Award-winning pianist is proud to have no regrets
At a press briefing held at the Sejong Center for the Performing Arts in Seoul, the winner of the 2017 Van Cliburn International Piano Competition said he was so grateful for the opportunities that he had so desperately clamored for.
“I’ve received a bad result from an important competition because of my laziness. This [the Van Cliburn] was probably the last contest that I could compete in due to an age limit and I joined it not to leave any regrets,” he told a group of local reporters.
On June 10, he won the globally prestigious piano competition which takes place in Fort Worth, Texas, becoming the first Korean to do so since the competition began in 1962.
The 28-year-old performed Dvorak’s Piano Quintet in A Major, Op. 81 and Rachmaninoff’s Piano Concerto No. 3 in D minor, Op. 30 in his final rounds of the competition.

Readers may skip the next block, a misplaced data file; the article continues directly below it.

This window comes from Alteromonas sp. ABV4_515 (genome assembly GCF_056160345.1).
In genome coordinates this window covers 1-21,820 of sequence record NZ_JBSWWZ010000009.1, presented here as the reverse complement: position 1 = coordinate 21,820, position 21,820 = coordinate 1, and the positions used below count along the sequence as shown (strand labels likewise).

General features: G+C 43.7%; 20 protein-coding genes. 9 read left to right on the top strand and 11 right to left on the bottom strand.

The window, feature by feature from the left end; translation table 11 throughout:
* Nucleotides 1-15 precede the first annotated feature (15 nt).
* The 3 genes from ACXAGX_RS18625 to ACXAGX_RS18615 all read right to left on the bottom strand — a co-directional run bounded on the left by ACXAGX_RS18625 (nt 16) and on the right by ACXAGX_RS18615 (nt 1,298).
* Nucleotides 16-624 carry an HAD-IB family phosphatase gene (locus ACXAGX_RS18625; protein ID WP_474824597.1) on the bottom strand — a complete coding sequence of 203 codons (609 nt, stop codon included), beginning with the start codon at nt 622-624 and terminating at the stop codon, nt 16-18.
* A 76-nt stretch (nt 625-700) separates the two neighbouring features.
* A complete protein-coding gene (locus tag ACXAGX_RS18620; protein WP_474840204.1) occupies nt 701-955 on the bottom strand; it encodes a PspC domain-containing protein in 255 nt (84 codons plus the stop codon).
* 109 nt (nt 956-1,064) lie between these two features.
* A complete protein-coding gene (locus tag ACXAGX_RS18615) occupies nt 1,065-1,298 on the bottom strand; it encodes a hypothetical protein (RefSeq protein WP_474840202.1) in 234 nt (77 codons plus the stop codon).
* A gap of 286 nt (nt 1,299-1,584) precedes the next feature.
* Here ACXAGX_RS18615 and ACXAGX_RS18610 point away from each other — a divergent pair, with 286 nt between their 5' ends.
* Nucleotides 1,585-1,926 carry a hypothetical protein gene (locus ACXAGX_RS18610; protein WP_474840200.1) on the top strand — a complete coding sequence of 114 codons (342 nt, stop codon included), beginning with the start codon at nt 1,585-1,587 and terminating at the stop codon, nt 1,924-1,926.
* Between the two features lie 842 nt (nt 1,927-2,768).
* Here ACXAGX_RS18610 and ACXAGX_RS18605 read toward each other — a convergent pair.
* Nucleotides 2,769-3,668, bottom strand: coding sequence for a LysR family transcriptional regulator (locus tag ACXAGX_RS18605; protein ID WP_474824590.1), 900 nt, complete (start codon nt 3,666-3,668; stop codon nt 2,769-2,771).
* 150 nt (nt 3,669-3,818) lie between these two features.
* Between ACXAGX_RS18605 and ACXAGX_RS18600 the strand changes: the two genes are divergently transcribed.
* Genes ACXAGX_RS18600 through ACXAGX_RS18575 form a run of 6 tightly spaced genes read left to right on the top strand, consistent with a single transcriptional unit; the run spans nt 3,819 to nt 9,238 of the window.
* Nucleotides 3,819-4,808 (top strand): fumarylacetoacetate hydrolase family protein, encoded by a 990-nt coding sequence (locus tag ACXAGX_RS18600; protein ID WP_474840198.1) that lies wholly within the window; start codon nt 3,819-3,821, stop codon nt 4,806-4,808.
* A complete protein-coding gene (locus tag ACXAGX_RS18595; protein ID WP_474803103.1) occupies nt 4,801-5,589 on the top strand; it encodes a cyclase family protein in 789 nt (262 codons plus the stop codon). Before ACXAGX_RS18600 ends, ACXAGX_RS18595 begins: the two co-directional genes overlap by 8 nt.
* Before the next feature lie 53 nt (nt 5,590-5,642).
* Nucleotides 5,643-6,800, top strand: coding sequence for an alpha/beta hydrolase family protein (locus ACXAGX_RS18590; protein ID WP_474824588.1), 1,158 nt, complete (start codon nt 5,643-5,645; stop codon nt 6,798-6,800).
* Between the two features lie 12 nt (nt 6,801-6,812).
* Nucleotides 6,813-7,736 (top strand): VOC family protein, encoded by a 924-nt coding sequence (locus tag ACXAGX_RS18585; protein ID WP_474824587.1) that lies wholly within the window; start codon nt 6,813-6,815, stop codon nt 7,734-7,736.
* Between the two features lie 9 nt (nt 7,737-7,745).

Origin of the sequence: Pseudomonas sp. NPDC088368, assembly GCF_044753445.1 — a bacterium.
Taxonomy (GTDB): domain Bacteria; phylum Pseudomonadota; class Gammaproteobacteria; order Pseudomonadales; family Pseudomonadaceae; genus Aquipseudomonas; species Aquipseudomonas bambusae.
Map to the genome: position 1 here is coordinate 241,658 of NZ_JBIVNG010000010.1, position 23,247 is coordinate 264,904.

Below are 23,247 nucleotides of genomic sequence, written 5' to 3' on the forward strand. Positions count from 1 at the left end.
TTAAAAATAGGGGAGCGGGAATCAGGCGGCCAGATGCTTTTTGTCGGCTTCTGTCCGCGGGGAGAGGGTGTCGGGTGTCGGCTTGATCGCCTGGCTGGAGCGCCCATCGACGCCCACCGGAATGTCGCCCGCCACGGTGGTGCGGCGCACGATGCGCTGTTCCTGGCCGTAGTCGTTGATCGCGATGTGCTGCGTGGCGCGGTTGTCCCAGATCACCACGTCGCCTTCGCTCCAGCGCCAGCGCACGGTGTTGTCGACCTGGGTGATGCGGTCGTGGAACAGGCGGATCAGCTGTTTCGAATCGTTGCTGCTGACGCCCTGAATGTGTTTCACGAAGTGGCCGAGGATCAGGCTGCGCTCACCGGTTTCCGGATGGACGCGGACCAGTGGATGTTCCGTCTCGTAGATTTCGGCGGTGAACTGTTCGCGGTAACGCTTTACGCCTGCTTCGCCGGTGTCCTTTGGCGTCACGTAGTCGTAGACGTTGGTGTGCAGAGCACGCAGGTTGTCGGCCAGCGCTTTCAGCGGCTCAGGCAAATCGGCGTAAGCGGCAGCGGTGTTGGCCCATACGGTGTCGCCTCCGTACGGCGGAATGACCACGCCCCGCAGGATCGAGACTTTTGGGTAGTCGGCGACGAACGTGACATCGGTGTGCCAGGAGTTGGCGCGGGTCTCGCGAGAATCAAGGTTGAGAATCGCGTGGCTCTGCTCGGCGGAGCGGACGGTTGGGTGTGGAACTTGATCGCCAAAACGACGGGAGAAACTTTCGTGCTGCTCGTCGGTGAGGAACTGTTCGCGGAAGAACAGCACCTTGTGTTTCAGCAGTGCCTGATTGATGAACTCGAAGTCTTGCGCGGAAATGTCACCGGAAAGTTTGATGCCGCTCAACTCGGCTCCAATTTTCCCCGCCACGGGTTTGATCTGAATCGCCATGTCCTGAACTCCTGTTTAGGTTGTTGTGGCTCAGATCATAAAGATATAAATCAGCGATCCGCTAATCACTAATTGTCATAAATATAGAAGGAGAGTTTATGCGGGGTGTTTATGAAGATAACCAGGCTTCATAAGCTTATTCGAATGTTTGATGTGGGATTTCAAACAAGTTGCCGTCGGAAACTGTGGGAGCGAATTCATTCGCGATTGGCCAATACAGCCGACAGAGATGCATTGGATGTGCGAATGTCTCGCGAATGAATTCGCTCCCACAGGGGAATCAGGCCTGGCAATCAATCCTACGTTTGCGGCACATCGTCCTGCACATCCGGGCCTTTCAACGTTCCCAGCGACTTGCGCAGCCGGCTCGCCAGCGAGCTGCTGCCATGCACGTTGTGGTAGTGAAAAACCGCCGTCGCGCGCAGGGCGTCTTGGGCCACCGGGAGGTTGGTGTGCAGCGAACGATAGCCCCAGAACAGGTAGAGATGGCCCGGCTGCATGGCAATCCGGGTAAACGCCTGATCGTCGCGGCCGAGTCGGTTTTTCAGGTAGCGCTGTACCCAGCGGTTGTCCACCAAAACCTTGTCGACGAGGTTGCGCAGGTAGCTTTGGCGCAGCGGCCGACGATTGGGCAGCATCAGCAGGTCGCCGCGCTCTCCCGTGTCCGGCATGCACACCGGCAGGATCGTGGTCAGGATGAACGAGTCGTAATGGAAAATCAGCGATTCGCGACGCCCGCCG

In 2015, he was eliminated in the first round of the 17th International Fryderyk Chopin Piano Competition in Warsaw where another South Korean pianist, Cho Sung-jin, won.
“At that time, I was a bit big-headed. For this competition, I exercised really hard to a point where people around me worried if I could burn out even before the competition started. But I didn’t want to regret [not working hard enough] later.”
Adding that performing in the competition was a nerve-wrecking experience, he said, “When I stood up as soon as they announced I was advancing to the final round, I lurched a little bit. Being in a competition was really stressful. I tried to control myself, thinking I was there to perform, not compete.”
He studied at Seoul Arts High School and went to the Juilliard School in the United States. He has won various international classical music contests, including the Sendai International Music Competition in 2013 and the International German Piano Award in 2015.
“I want to become a sincere pianist who can share the positive feelings like happiness and comfort that I’ve experienced through music,” he said.